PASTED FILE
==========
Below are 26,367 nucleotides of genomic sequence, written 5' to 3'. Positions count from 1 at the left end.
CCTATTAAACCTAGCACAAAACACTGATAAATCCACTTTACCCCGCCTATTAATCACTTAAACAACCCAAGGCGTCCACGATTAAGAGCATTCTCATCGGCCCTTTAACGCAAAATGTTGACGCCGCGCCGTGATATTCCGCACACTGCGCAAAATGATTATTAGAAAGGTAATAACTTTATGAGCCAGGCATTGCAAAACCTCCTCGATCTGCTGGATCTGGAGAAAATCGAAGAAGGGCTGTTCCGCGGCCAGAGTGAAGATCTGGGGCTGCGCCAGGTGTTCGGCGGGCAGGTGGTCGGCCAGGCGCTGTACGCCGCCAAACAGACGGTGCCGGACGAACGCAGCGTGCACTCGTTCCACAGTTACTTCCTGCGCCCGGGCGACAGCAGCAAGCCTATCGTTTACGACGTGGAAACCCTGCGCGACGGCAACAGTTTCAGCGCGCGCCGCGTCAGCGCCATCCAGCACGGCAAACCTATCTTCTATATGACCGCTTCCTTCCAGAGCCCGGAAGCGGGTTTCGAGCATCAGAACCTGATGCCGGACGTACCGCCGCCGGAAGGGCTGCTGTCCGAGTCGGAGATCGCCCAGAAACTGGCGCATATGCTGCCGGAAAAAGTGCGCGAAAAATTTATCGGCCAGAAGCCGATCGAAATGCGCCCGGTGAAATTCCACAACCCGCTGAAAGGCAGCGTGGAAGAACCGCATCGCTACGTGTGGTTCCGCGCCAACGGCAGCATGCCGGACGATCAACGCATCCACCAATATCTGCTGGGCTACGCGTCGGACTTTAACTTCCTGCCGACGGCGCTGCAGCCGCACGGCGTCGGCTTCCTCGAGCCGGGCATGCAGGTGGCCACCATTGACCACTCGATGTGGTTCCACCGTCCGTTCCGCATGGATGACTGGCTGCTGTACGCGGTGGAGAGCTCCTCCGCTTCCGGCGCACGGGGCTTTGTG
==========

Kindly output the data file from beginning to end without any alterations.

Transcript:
Below are 26,367 nucleotides of genomic sequence, written 5' to 3'. Positions count from 1 at the left end.
CCTATTAAACCTAGCACAAAACACTGATAAATCCACTTTACCCCGCCTATTAATCACTTAAACAACCCAAGGCGTCCACGATTAAGAGCATTCTCATCGGCCCTTTAACGCAAAATGTTGACGCCGCGCCGTGATATTCCGCACACTGCGCAAAATGATTATTAGAAAGGTAATAACTTTATGAGCCAGGCATTGCAAAACCTCCTCGATCTGCTGGATCTGGAGAAAATCGAAGAAGGGCTGTTCCGCGGCCAGAGTGAAGATCTGGGGCTGCGCCAGGTGTTCGGCGGGCAGGTGGTCGGCCAGGCGCTGTACGCCGCCAAACAGACGGTGCCGGACGAACGCAGCGTGCACTCGTTCCACAGTTACTTCCTGCGCCCGGGCGACAGCAGCAAGCCTATCGTTTACGACGTGGAAACCCTGCGCGACGGCAACAGTTTCAGCGCGCGCCGCGTCAGCGCCATCCAGCACGGCAAACCTATCTTCTATATGACCGCTTCCTTCCAGAGCCCGGAAGCGGGTTTCGAGCATCAGAACCTGATGCCGGACGTACCGCCGCCGGAAGGGCTGCTGTCCGAGTCGGAGATCGCCCAGAAACTGGCGCATATGCTGCCGGAAAAAGTGCGCGAAAAATTTATCGGCCAGAAGCCGATCGAAATGCGCCCGGTGAAATTCCACAACCCGCTGAAAGGCAGCGTGGAAGAACCGCATCGCTACGTGTGGTTCCGCGCCAACGGCAGCATGCCGGACGATCAACGCATCCACCAATATCTGCTGGGCTACGCGTCGGACTTTAACTTCCTGCCGACGGCGCTGCAGCCGCACGGCGTCGGCTTCCTCGAGCCGGGCATGCAGGTGGCCACCATTGACCACTCGATGTGGTTCCACCGTCCGTTCCGCATGGATGACTGGCTGCTGTACGCGGTGGAGAGCTCCTCCGCTTCCGGCGCACGGGGCTTTGTG